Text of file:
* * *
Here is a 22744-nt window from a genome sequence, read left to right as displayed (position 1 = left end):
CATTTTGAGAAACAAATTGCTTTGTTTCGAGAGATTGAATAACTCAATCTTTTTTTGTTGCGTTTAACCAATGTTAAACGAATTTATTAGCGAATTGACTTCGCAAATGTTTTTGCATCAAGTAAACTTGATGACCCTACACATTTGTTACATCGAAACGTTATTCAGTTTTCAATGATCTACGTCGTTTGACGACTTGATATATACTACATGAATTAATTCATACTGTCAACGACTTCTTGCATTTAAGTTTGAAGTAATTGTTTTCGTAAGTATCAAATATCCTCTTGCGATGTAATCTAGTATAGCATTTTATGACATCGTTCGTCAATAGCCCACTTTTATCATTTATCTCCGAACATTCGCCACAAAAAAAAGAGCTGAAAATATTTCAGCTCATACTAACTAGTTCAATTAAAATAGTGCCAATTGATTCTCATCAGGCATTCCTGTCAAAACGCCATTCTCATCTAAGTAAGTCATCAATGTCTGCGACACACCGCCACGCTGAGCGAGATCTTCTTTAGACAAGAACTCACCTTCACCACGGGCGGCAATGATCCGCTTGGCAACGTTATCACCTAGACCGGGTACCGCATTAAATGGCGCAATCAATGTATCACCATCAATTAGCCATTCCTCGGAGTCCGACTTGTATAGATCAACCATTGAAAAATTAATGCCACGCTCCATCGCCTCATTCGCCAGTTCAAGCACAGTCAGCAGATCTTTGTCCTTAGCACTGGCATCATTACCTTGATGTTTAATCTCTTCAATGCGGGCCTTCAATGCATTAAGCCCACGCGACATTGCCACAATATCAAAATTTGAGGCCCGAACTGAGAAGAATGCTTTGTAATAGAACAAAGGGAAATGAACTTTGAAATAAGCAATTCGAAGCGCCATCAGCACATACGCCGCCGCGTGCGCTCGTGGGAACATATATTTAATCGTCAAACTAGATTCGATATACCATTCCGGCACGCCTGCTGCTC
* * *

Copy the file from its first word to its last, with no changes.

Here is a 22744-nt window from a genome sequence, read left to right as displayed (position 1 = left end):
CATTTTGAGAAACAAATTGCTTTGTTTCGAGAGATTGAATAACTCAATCTTTTTTTGTTGCGTTTAACCAATGTTAAACGAATTTATTAGCGAATTGACTTCGCAAATGTTTTTGCATCAAGTAAACTTGATGACCCTACACATTTGTTACATCGAAACGTTATTCAGTTTTCAATGATCTACGTCGTTTGACGACTTGATATATACTACATGAATTAATTCATACTGTCAACGACTTCTTGCATTTAAGTTTGAAGTAATTGTTTTCGTAAGTATCAAATATCCTCTTGCGATGTAATCTAGTATAGCATTTTATGACATCGTTCGTCAATAGCCCACTTTTATCATTTATCTCCGAACATTCGCCACAAAAAAAAGAGCTGAAAATATTTCAGCTCATACTAACTAGTTCAATTAAAATAGTGCCAATTGATTCTCATCAGGCATTCCTGTCAAAACGCCATTCTCATCTAAGTAAGTCATCAATGTCTGCGACACACCGCCACGCTGAGCGAGATCTTCTTTAGACAAGAACTCACCTTCACCACGGGCGGCAATGATCCGCTTGGCAACGTTATCACCTAGACCGGGTACCGCATTAAATGGCGCAATCAATGTATCACCATCAATTAGCCATTCCTCGGAGTCCGACTTGTATAGATCAACCATTGAAAAATTAATGCCACGCTCCATCGCCTCATTCGCCAGTTCAAGCACAGTCAGCAGATCTTTGTCCTTAGCACTGGCATCATTACCTTGATGTTTAATCTCTTCAATGCGGGCCTTCAATGCATTAAGCCCACGCGACATTGCCACAATATCAAAATTTGAGGCCCGAACTGAGAAGAATGCTTTGTAATAGAACAAAGGGAAATGAACTTTGAAATAAGCAATTCGAAGCGCCATCAGCACATACGCCGCCGCGTGCGCTCGTGGGAACATATATTTAATCGTCAAACTAGATTCGATATACCATTCCGGCACGCCTGCTGCTC